Understanding people's short- and long-distance travel patterns can inform economic development, urban planning, and responses to natural disasters, wars and conflicts, disease outbreaks like the COVID-19 pandemic, and more. A new global mapping method, developed by scientists from Boston Children's Hospital and the University of Oxford, provides global estimates of human mobility at much greater resolution than was possible before. It is described in a paper published May 18 in Nature Human Behaviour.
Data scientists led by Moritz Kraemer, DPhil, of Boston Children's and the University of Oxford, and John Brownstein, PhD, head of the Computational Epidemiology Lab at Boston Children's, aggregated weekly human movement data from Google Location data in 2016. This captured the movements of 300 million mobile phone users from almost all countries of the world. The scientists estimate that their work captured 65 percent of inhabited land surface representing about 2.9 billion people, a greater reach than previous mobility studies.
"This dataset from Google provides an amazing leap forward in our ability to understand population mobility," says Brownstein, who is also chief innovation officer at Boston Children's. "As evidenced by the emergency of COVID-19, being able to quantify movement can fuel our ability to track outbreaks, predict populations at risk and help us evaluate the effectiveness of interventions."
Incorporating statistical machine learning techniques, the results were fine-grained enough to allow comparisons of movement patterns country by country and based on factors like local geography, infrastructure, degree of urbanization, and income, which may affect people's capacity to respond to societal and economic changes.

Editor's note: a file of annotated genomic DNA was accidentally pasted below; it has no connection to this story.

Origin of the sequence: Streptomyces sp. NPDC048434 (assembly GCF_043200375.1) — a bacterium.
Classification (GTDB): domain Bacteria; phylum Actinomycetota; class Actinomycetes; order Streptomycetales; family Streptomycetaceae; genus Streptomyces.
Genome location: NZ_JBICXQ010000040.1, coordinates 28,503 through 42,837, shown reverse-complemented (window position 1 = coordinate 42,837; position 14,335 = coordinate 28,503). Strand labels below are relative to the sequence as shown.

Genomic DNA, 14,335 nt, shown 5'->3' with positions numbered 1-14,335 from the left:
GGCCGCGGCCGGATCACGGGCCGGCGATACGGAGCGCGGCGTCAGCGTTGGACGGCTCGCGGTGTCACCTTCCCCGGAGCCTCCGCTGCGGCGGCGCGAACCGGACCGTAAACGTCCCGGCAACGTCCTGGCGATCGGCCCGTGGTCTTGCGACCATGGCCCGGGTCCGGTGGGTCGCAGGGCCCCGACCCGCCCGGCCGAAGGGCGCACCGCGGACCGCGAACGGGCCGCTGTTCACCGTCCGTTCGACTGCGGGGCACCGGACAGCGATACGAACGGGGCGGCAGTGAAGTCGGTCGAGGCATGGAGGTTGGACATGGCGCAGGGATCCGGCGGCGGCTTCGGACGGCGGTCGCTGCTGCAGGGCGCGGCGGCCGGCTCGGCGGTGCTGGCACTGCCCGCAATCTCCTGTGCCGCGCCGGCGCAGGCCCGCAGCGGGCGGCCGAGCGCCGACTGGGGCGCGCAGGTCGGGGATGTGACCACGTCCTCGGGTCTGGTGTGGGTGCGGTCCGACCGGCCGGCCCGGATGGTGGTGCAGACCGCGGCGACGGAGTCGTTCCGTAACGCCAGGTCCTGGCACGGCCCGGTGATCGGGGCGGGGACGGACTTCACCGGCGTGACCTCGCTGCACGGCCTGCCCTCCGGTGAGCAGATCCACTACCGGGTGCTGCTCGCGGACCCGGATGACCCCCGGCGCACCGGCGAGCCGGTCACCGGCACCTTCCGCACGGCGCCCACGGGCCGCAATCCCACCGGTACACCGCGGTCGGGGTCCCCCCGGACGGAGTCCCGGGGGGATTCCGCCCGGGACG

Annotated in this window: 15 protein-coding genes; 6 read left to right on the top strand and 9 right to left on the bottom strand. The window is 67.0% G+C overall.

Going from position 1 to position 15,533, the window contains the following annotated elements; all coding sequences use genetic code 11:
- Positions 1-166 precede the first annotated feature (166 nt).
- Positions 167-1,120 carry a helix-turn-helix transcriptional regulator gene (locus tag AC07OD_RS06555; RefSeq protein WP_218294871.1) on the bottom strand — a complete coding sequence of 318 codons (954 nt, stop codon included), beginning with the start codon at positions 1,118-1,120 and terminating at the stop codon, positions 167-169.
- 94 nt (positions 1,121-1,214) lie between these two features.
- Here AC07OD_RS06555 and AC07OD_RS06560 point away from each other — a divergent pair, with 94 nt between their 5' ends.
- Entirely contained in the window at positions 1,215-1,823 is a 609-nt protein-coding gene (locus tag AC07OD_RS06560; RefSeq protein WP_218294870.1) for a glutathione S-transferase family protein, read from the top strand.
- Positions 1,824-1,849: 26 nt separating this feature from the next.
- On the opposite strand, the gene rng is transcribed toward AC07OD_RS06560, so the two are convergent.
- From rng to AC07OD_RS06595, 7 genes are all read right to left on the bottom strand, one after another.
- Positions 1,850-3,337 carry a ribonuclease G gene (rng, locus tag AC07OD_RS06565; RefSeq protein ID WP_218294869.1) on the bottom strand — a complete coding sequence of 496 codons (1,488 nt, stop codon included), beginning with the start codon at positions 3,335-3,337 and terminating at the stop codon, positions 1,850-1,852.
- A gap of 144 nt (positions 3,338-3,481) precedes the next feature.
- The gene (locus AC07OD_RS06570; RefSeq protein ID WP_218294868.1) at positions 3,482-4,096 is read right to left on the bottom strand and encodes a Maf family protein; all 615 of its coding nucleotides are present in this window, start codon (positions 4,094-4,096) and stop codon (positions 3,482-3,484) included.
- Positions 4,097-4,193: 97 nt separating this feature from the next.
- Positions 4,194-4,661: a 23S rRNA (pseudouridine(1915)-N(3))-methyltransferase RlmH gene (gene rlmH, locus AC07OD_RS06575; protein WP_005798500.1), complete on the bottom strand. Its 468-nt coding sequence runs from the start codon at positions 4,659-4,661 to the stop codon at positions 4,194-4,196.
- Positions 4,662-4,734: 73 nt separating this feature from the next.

The data revealed many clear patterns. For example, human movements peaked around traditional vacation times and holidays such as Easter, the Hajj, and, in the U.S., Thanksgiving. Movements were greater in areas with higher populations and smartphone usage. Weather patterns (extreme cold, monsoons) clearly affected travel patterns. In certain countries, cross-border labor migrations could be detected, and large migration flows were detected from countries experiencing crises, such as Syria.
In low-income settings, movements tend to focus around individuals' home locations; long-distance movements were recorded much less frequently compared to people in high-income settings.
"We hope that our findings can help understand why diseases may spread faster in some regions than in others, and ultimately become the baseline for predicting disease propagation," says Kraemer, now in the Department of Zoology at Oxford.
The researchers acknowledge the limitations of their study. For example, they only had access to data from 2016, and while mobile phones are ubiquitous worldwide, subscriptions and service vary by income and geography. They are now expanding upon its work to map real-time shifts in human mobility during the COVID-19 pandemic.
"We anticipate that, by measuring these changes in real time, we will substantially improve our ability to forecast global phenomena, including infectious disease propagation," they write.
Moritz Kraemer is first author on the paper. Robert C. Reiner, PhD, of the University of Washington, Seattle, and John Brownstein are co-corresponding authors. The study was supported by the Society in Science, the Branco Weiss Fellowship, administered by the ETH Zurich, the National Institute of Child Health and Human Development (T32HD040128), the Oxford Martin School, the National Library of Medicine of the National Institutes of Health (R01LM010812, R01LM011965), a Google Faculty Award, a BMGF grant (OPP1110495), and the Defense Advanced Research Projects Agency (D16AP00114). The authors declare no competing interests.
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